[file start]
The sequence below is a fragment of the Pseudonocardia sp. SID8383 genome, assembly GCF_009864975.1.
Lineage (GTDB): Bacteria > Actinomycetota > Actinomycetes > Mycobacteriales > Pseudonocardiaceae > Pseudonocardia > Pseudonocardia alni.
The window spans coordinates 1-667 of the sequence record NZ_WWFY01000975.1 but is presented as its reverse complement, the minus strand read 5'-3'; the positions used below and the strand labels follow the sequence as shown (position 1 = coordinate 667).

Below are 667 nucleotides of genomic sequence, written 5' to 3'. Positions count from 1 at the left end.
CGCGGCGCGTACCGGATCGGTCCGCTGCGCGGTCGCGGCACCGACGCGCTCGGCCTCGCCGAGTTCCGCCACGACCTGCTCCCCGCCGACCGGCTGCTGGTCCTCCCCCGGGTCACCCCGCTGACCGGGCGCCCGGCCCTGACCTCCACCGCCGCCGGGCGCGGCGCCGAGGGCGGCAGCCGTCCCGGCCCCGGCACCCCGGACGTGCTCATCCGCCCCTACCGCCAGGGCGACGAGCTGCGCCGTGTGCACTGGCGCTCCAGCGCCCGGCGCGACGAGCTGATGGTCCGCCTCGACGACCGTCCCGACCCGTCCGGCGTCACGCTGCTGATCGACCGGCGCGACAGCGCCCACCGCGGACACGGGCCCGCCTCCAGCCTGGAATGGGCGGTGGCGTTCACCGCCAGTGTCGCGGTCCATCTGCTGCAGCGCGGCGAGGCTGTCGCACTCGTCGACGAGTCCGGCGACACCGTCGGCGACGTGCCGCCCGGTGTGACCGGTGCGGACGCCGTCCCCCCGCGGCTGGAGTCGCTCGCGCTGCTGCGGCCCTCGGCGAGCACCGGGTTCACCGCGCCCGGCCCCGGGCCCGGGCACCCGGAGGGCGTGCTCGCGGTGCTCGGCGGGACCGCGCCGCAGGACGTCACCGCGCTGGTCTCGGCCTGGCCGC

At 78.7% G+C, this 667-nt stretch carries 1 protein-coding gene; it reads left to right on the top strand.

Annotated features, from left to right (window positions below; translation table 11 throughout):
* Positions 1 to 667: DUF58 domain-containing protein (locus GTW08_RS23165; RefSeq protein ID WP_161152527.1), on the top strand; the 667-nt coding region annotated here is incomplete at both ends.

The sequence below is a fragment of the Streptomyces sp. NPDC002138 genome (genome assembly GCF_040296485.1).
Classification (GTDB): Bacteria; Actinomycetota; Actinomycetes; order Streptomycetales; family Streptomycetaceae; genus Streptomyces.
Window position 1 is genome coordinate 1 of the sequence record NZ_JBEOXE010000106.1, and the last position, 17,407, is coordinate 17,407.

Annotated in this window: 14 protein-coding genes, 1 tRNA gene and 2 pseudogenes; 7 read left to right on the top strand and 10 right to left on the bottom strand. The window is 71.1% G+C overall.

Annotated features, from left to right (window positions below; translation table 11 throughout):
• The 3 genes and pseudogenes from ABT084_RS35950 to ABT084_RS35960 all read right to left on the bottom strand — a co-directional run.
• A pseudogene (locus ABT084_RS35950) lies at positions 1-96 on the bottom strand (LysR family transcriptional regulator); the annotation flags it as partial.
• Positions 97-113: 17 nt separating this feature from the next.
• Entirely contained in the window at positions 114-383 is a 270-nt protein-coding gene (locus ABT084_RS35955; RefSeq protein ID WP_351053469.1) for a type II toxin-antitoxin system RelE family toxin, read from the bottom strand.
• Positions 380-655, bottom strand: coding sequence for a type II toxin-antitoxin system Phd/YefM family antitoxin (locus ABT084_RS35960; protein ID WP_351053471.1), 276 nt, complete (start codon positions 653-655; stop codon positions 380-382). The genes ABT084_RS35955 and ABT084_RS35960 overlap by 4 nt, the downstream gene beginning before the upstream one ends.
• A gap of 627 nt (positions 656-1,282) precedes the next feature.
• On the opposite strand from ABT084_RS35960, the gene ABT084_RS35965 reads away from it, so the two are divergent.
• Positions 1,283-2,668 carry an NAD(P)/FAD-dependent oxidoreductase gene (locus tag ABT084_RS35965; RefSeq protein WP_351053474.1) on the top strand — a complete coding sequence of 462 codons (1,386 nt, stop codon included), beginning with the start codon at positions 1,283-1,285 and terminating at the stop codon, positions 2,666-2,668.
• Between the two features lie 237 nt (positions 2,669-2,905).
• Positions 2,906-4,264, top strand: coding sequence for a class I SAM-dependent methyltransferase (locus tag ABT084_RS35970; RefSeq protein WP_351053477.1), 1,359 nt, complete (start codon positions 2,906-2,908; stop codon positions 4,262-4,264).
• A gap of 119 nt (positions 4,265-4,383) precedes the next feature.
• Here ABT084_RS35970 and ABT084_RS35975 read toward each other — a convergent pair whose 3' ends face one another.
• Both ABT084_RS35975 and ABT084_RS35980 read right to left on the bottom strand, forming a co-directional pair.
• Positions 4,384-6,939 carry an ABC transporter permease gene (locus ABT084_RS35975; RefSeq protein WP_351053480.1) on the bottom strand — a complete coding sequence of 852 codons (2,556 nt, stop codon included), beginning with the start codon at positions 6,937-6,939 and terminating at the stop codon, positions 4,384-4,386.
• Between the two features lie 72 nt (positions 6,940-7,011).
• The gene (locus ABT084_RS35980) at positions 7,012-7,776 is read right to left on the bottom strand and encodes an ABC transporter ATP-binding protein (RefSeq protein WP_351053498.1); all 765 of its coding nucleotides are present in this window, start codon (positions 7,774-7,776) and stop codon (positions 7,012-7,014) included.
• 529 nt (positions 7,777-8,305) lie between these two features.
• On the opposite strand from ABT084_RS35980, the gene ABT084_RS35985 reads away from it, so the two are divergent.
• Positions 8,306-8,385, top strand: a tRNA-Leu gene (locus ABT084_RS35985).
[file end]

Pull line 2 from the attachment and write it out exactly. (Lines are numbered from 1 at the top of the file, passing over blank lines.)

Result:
Lineage (GTDB): Bacteria > Actinomycetota > Actinomycetes > Mycobacteriales > Pseudonocardiaceae > Pseudonocardia > Pseudonocardia alni.